Using wildcard characters, you’re able to separate first and last names with Excel’s Find and replace function. This is a bit of an odd one, but it works, and it might be quicker than the other options. Let’s see how you can break up full names using it

1. Get the first name using Find & replace

  1. Select all the cells holding full names, and then right-click on any of them and choose Copy from the context menu. Alternatively, use the Ctrl + C keyboard shortcut.
    find and replace names
  2. Select the destination cell, and then right-click and choose Paste from the context menu. You can also use the Ctrl + V keyboard shortcut. You should have an exact copy of the full names.
    find and replace names
  3. Keep the second column selected, and stay on the Home tab. Click on the Find & Select button from the Editing section on the far right.
    find and replace nmes
  4. From the context menu, select Replace. A new pop-up window will appear.
    find and replace names
  5. Type a space ( ) character, and then an asterisk (*) into the Find what field. Leave the other field blank, and then click Replace all.
    find and replace names
  6. Done!

2. Get the last name using Find & replace

  1. Select all the cells holding full names, and then right-click on any of them and choose Copy from the context menu. Alternatively, use the Ctrl + C keyboard shortcut.
    get the last name using find and replace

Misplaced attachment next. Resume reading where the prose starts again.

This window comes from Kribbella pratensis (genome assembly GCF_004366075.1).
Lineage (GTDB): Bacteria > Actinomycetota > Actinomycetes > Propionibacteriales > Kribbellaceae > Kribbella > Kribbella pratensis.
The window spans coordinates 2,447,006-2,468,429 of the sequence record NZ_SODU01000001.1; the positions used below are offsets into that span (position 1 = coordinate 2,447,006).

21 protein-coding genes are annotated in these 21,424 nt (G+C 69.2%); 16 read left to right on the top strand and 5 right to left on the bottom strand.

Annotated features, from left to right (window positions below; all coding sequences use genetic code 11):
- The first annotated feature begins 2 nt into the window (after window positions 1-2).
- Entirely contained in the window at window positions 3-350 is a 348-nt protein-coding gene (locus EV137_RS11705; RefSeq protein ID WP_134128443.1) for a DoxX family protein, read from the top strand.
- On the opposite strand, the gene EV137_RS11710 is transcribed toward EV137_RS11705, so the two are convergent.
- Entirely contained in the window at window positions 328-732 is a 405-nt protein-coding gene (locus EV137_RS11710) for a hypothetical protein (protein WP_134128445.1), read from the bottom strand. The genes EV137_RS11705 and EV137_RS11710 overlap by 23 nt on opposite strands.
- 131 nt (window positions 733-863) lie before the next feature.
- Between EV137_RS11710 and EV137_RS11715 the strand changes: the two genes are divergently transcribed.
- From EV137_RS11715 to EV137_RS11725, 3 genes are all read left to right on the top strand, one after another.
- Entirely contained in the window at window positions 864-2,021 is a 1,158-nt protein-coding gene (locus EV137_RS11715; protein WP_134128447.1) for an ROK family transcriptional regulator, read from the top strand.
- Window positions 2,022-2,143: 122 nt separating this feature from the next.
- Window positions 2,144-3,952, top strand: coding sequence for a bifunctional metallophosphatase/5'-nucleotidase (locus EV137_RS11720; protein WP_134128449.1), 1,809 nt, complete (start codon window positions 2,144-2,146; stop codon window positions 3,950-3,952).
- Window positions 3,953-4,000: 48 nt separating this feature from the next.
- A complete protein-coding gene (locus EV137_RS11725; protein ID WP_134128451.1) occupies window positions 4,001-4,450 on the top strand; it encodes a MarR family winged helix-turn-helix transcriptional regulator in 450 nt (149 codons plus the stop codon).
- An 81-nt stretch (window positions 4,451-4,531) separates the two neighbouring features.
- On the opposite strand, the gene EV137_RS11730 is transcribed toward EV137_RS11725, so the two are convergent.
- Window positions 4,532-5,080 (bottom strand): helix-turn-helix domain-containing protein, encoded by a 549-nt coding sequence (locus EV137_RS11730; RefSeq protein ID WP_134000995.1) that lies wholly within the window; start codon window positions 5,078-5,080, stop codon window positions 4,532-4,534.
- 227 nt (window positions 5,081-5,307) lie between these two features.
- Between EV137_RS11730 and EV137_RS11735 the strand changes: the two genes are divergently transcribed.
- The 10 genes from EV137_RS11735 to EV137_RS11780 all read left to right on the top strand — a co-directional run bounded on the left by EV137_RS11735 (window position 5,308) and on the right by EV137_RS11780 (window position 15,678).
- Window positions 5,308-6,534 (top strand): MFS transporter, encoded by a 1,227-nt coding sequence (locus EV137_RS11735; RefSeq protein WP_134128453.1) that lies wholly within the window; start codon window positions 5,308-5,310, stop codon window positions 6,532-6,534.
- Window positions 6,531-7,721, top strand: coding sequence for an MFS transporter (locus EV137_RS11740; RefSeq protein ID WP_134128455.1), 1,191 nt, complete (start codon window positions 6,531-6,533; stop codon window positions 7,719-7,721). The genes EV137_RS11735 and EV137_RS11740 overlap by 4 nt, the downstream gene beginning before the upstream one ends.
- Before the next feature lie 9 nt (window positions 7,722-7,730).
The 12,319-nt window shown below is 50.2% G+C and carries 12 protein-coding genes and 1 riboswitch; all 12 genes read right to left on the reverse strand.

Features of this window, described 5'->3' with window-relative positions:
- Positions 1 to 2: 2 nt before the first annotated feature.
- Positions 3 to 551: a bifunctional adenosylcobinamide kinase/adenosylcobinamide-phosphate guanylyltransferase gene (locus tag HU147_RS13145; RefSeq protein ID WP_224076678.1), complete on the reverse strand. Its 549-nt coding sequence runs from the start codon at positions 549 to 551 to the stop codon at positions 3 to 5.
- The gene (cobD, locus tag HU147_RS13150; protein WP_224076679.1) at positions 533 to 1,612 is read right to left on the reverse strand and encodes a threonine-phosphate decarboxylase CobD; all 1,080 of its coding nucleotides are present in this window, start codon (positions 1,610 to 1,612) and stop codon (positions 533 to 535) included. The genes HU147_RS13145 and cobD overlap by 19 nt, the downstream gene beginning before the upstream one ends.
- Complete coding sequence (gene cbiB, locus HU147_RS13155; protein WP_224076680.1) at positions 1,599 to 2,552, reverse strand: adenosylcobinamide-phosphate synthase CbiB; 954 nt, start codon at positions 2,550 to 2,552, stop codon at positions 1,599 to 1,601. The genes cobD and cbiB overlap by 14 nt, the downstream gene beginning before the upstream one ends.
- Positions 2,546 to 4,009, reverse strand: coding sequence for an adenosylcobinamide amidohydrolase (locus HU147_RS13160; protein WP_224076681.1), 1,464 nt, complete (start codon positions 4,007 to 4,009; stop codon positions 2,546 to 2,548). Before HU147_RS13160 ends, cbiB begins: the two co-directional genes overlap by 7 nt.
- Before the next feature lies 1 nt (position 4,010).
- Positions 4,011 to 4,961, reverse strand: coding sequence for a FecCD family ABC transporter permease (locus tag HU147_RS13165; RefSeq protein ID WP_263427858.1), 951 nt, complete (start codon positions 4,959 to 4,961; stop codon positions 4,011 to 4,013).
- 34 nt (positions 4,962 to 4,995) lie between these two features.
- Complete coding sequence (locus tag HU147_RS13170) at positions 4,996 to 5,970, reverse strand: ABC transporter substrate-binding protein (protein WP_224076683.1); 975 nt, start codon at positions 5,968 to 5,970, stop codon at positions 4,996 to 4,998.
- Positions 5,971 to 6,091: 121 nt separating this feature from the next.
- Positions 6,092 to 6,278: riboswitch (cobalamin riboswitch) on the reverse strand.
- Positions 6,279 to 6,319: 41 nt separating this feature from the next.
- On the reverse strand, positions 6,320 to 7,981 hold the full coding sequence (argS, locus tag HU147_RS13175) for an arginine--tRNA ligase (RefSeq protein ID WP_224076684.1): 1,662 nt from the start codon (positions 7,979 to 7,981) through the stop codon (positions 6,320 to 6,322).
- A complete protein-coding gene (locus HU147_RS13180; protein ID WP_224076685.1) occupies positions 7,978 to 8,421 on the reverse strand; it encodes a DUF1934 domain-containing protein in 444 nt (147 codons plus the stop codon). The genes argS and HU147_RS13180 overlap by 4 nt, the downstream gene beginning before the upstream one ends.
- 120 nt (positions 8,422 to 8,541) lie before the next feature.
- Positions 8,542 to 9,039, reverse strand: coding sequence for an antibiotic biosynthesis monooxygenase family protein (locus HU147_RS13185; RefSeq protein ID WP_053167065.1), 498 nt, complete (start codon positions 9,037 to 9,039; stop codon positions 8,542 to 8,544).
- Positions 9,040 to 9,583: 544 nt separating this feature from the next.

2. Select the destination cell, and then right-click and choose Paste from the context menu. You can also use the Ctrl + V keyboard shortcut. You should have an exact copy of the full names.
    get last name using find and replace
  3. Keep the second column selected, and stay on the Home tab. Click on the Find & Select button from the Editing section on the far right.
    get last name using find and replace
  4. From the context menu, select Replace. A new pop-up window will appear.
    get last name using find and replace
  5. Type an asterisk (*), and then space ( ) character into the Find what field. Leave the other field blank, and then click Replace all.
    get last name using find and replace
  6. Done!

Final thoughts

We hope this article was able to teach you how to separate full names into first and last names in Microsoft Excel. Use the methods above to create rich, personalized data sheets with ease. You can even mix and match different techniques to speed up your workflow!

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Come back to our help centre site if you need any further help with Excel. Return to us for more informative articles all related to productivity and modern-day technology!